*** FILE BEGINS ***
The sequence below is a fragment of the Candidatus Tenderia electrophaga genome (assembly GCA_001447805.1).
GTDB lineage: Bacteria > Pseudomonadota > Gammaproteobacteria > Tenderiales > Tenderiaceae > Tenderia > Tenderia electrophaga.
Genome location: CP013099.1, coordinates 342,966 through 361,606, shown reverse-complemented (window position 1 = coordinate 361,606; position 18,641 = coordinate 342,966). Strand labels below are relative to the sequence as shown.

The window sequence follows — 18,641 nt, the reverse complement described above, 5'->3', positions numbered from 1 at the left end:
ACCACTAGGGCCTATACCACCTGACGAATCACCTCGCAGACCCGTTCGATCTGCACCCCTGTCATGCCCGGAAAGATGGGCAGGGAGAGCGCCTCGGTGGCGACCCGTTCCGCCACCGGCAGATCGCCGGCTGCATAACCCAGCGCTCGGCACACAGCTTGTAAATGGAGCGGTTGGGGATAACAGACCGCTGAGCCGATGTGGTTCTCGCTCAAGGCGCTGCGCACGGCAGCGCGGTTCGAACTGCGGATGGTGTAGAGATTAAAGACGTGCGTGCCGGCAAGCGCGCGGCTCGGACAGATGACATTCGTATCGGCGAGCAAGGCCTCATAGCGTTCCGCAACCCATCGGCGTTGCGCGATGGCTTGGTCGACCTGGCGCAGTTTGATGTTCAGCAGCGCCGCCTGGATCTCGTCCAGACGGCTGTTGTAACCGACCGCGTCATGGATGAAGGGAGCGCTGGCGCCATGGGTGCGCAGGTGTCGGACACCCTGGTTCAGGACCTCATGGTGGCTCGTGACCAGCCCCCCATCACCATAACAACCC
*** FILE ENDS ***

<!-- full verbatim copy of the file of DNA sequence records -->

The sequence below is a fragment of the Candidatus Tenderia electrophaga genome (assembly GCA_001447805.1).
GTDB lineage: Bacteria > Pseudomonadota > Gammaproteobacteria > Tenderiales > Tenderiaceae > Tenderia > Tenderia electrophaga.
Genome location: CP013099.1, coordinates 342,966 through 361,606, shown reverse-complemented (window position 1 = coordinate 361,606; position 18,641 = coordinate 342,966). Strand labels below are relative to the sequence as shown.

The window sequence follows — 18,641 nt, the reverse complement described above, 5'->3', positions numbered from 1 at the left end:
ACCACTAGGGCCTATACCACCTGACGAATCACCTCGCAGACCCGTTCGATCTGCACCCCTGTCATGCCCGGAAAGATGGGCAGGGAGAGCGCCTCGGTGGCGACCCGTTCCGCCACCGGCAGATCGCCGGCTGCATAACCCAGCGCTCGGCACACAGCTTGTAAATGGAGCGGTTGGGGATAACAGACCGCTGAGCCGATGTGGTTCTCGCTCAAGGCGCTGCGCACGGCAGCGCGGTTCGAACTGCGGATGGTGTAGAGATTAAAGACGTGCGTGCCGGCAAGCGCGCGGCTCGGACAGATGACATTCGTATCGGCGAGCAAGGCCTCATAGCGTTCCGCAACCCATCGGCGTTGCGCGATGGCTTGGTCGACCTGGCGCAGTTTGATGTTCAGCAGCGCCGCCTGGATCTCGTCCAGACGGCTGTTGTAACCGACCGCGTCATGGATGAAGGGAGCGCTGGCGCCATGGGTGCGCAGGTGTCGGACACCCTGGTTCAGGACCTCATGGTGGCTCGTGACCAGCCCCCCATCACCATAACAACCC